Notices of availability of the Draft Comprehensive Conservation Plan and Environmental Assessment (Draft CCP/EA) were sent to 200 persons on the mailing list and copies were made available for a 30-day public review period as announced in the Federal Register on May 23, 2008 (73 FR 30139). At least 47 persons attended two public meetings held on the Draft CCP/EA during the open comment period. We received 25 comment letters by mail or e-mail from 16 persons and 11 non-governmental organizations. Comments were received from 4 government agencies and 1 Tribal government. The Draft CCP/EA was circulated through the Florida State Clearinghouse to 8 State, regional, and local governments.

Selected Alternative

After considering the comments we received, and based on the professional judgment of the planning team, we selected Alternative B to implement the CCP. It promotes the enhancement of wildlife populations by maintaining and enhancing a diversity and abundance of habitats for native plants and animals, especially imperiled species that are only found in the Florida Keys. Many of the objectives and strategies are designed to maintain and restore native plant communities and ensure the biological integrity across the landscape. Strategies are designed to restore and maintain the fire-dependent pine rocklands and to enhance habitat features of selected salt marsh transition and freshwater wetland communities that benefit priority species in the National Key Deer Refuge. Research and monitoring will provide essential information for implementing an adaptive management approach to strategic landscape conservation, providing flexibility in management strategies in order to incorporate new information and changing environmental conditions. The CCP also provides for obtaining baseline data and monitoring indicator species to detect changes in ecosystem diversity and integrity related to climate change.

Since a primary purpose of the refuges is to provide sanctuary for nesting and migratory birds, protection from human disturbance will be enhanced, particularly at colonial nesting bird rookeries and at beach habitats in the backcountry islands of the Key West and Great White Heron NWRs. Ongoing research to identify causal reasons for the marked, long-term decline in the great white heron nesting population, as well as studies on the impacts of sea level rise on wading birds, will be expanded.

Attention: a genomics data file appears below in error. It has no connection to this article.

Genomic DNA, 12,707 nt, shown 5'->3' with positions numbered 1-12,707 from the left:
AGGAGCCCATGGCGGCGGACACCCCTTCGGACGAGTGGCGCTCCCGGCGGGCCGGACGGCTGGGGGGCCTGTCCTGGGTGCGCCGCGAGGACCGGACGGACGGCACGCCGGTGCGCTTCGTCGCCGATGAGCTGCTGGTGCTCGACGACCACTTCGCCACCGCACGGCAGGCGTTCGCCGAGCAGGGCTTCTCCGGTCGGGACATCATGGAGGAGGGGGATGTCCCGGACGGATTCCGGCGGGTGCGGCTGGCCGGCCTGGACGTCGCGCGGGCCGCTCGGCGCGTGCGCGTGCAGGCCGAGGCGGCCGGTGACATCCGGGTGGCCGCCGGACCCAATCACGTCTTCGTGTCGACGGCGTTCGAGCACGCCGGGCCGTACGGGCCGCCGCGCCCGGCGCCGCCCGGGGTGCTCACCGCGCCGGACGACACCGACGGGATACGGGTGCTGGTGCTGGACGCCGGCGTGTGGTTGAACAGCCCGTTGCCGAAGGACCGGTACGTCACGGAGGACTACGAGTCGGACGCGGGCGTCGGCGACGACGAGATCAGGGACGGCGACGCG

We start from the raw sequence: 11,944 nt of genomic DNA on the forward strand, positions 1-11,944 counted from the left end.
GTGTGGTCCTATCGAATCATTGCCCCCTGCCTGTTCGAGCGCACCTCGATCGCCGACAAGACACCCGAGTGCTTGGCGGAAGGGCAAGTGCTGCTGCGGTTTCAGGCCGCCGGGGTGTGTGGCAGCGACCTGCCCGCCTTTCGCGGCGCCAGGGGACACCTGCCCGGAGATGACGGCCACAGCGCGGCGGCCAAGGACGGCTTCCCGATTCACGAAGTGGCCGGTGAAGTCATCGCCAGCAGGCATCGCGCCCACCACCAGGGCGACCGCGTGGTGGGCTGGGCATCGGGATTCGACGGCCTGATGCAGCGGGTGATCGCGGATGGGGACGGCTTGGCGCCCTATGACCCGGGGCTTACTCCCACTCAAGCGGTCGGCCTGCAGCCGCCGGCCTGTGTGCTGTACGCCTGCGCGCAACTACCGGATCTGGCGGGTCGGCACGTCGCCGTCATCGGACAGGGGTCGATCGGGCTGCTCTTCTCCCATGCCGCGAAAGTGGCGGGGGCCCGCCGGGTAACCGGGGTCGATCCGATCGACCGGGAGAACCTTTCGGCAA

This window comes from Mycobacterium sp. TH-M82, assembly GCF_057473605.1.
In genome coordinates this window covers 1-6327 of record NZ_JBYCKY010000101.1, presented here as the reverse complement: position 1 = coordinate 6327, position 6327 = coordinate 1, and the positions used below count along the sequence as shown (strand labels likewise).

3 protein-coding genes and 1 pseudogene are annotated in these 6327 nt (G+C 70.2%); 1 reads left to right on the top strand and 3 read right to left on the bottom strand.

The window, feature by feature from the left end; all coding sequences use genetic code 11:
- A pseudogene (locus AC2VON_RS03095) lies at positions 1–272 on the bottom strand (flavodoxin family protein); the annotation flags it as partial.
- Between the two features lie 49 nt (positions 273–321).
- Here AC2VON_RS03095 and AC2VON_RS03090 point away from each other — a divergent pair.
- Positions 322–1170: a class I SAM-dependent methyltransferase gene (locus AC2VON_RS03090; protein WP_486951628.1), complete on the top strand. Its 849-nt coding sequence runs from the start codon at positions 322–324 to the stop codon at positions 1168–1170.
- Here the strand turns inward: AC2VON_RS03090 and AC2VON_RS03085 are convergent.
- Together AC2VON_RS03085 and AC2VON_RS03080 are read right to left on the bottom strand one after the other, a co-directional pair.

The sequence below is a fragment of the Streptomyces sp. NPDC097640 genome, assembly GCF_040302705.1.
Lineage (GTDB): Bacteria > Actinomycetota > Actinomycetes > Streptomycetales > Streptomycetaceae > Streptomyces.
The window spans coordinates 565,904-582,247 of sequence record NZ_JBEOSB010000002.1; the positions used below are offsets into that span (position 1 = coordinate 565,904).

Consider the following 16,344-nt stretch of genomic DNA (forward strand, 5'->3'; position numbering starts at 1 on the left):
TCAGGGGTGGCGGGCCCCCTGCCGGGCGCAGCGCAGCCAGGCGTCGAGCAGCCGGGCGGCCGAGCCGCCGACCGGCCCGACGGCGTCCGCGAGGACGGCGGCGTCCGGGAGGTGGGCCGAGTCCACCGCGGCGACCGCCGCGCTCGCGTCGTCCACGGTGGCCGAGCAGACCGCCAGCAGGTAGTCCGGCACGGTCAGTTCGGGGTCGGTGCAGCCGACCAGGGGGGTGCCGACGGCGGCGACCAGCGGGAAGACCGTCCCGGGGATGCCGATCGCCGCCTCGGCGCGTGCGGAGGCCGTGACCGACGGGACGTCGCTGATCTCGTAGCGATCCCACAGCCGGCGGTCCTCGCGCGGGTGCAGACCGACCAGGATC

A primary focus of the visitor services program is to enhance environmental education and outreach efforts through existing venues and expanded partnerships to reach a diversity of local residents, businesses, students, educators, and visitors. This plan focuses on increasing public awareness, understanding, and support for the refuges' conservation mission. It places priority on wildlife-dependent recreational uses, such as wildlife observation and photography. Non-wildlife dependent forms of recreation, such as beach picnicking and sunbathing, will be limited or restricted in sensitive areas. Awareness efforts will be expanded to inform visitors about protecting wilderness values.

The compatibility determinations for (1) Environmental education and interpretation; (2) hiking/daypacking, jogging, and walking (National Key Deer Refuge only); (3) bicycling (National Key Deer Refuge only); (4) wildlife observation and photography; (5) fishing; (6) beach use (National Key Deer Refuge only); (7) public use on wilderness and backcountry islands; (8) research and monitoring; (9) mosquito management (National Key Deer Refuge and Great White Heron NWR only); and (10) horseback riding (National Key Deer Refuge only) are available in Appendix F of the CCP.


This notice is published under the authority of the National Wildlife Refuge System Improvement Act of 1997, Public Law 105-57.

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Dated: August 24, 2009.

Patrick Leonard,

Acting Regional Director.

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[FR Doc. 2010-447 Filed 1-12-10; 8:45 am]